CHARLESTON – A man is suing Telgian Corporation after he claims he was discriminated against due to his workers’ compensation claim.
John R. Grabowski was employed by Telgian as a field inspector from May 3, 2014, until March 21, 2016, according to a complaint filed Oct. 30 in Kanawha Circuit Court and removed to federal court on Dec. 29.
Grabowski claims at the time of his termination, he was off work due to a workplace injury for which he received workers’ compensation benefits.
On July 27, 2015, Grabowski sustained the workplace injury while lifting his tools out of his vehicle in preparation for performing his duties as a field inspector and immediately reported the injury to his supervisor and sought medical treatment at an urgent care local to where he was injured, according to the suit.
Grabowski claims Telgian was aware on the date of his injury that he sought medical treatment for the injury, as it located the nearest clinic where he could receive treatment.
Upon his return home, Grabowski sought additional treatment at Jefferson Urgent Care in Charles Town on July 28, 2015, according to the suit.
Grabowski claims on Aug. 3, 2015, he filed a workers’ compensation claim pursuant to the West Virginia Workers’ Compensation Act and, four days later, his treating physician advised him to stay off work pending workup and treatment of back pain secondary to the workplace injury that was the subject of his workers’ compensation claim.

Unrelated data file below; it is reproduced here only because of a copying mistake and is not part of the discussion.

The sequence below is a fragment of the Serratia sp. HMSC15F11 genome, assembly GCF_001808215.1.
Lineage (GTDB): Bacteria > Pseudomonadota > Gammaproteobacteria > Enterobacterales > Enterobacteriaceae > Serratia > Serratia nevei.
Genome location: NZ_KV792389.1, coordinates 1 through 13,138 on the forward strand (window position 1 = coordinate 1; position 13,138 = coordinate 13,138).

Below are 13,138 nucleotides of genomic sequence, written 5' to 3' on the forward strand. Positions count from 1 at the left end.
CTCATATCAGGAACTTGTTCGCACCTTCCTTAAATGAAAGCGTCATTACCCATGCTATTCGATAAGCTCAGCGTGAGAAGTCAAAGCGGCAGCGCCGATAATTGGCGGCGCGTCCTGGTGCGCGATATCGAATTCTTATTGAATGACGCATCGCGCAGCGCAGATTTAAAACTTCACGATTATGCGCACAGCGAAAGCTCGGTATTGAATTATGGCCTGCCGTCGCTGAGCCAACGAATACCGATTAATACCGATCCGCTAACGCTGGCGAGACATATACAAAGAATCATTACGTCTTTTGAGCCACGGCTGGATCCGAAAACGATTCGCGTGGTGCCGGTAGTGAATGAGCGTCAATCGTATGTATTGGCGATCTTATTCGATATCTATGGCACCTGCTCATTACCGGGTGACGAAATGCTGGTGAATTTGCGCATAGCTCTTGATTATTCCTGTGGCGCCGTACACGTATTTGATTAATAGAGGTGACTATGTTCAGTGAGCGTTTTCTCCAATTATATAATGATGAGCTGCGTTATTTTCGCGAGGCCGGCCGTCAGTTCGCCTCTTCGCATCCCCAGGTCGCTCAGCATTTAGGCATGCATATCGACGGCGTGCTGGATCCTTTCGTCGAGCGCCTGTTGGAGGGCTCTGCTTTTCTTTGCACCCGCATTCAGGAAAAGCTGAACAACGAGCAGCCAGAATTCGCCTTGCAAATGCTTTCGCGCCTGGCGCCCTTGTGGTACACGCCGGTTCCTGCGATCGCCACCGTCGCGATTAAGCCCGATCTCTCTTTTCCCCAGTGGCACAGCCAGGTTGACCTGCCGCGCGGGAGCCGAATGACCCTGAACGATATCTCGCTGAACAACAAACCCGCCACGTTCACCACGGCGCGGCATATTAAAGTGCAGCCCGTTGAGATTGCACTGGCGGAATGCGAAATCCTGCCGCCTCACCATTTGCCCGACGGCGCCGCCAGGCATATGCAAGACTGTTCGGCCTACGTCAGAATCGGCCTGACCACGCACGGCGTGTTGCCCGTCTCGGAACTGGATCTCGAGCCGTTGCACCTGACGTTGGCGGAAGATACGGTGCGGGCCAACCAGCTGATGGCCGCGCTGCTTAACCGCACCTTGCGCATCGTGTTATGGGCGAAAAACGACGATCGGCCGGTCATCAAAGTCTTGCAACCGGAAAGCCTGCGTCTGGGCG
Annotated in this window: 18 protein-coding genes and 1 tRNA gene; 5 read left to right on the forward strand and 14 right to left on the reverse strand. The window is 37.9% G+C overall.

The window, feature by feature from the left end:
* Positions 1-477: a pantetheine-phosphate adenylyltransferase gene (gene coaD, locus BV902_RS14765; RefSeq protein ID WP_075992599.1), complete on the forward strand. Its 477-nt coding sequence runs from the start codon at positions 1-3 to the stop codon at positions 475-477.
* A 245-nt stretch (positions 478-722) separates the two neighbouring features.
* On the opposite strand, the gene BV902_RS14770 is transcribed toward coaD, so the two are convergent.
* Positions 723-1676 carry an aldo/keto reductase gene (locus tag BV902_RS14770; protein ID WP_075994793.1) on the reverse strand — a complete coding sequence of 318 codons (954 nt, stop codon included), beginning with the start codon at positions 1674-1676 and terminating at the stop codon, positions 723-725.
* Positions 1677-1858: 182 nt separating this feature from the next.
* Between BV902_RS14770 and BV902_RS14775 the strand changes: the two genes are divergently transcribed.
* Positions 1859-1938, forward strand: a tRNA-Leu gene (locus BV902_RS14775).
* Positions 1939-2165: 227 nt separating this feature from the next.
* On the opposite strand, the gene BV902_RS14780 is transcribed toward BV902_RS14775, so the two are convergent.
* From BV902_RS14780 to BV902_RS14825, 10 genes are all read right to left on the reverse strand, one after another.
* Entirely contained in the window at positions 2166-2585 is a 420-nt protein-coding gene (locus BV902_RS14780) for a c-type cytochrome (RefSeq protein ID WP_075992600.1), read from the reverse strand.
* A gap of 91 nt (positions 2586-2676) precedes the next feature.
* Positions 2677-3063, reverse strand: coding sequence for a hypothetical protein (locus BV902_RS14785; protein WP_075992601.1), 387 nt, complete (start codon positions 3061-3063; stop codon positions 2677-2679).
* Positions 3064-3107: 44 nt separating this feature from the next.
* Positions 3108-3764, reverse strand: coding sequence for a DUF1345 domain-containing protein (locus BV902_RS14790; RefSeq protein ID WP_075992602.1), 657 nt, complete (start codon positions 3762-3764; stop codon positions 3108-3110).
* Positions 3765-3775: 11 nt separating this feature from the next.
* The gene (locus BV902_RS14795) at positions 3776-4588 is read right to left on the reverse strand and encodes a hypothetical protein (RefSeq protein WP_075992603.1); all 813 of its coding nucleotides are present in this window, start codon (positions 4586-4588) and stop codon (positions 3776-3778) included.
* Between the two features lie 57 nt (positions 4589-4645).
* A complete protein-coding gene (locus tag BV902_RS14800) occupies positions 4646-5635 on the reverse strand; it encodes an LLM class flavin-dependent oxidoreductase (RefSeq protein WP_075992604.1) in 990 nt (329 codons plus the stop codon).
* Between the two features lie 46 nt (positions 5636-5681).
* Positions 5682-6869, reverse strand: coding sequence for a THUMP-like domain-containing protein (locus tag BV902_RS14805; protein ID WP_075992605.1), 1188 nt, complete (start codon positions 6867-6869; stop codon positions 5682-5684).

The plaintiff subsequently continued to receive treatment for his workplace injury and, on Sept. 30, 2015, his treating physician advised that he would need to be off work indefinitely pending further evaluation of his injury and referral to a spinal specialist, according to the suit.
Grabowski claims Telgian pressured him to return to work and delayed and/or caused to be delayed the processing of workers’ compensation claim documents, causing Grabowski to go for long periods of time without medical treatment and/or workers’ compensation payments.
Ultimately, Grabowski’s claim was ruled compensable and he received temporary total disability benefits in November 2015, according to the suit.
Grabowski kept Telgian informed regarding his medical status and treatment through regular phone calls and emails during the entire time period that he was required to be off work due to his temporary disability.
On March 21, 2016, the defendant terminated Grabowski’s employment while he was still off work due to temporary disability, according to the suit.
Grabowski claims the defendant violated the West Virginia Workers’ Compensation Act and the West Virginia Human Rights Act.
Grabowski is seeking compensatory and punitive damages. He is being represented by Michael P. Addair and Todd S. Bailess of Bailess Smith.
Telgian is represented by Joseph U. Leonoro of Steptoe & Johnson.
U.S. District Court for the Southern District of West Virginia case number: 2:17-cv-04633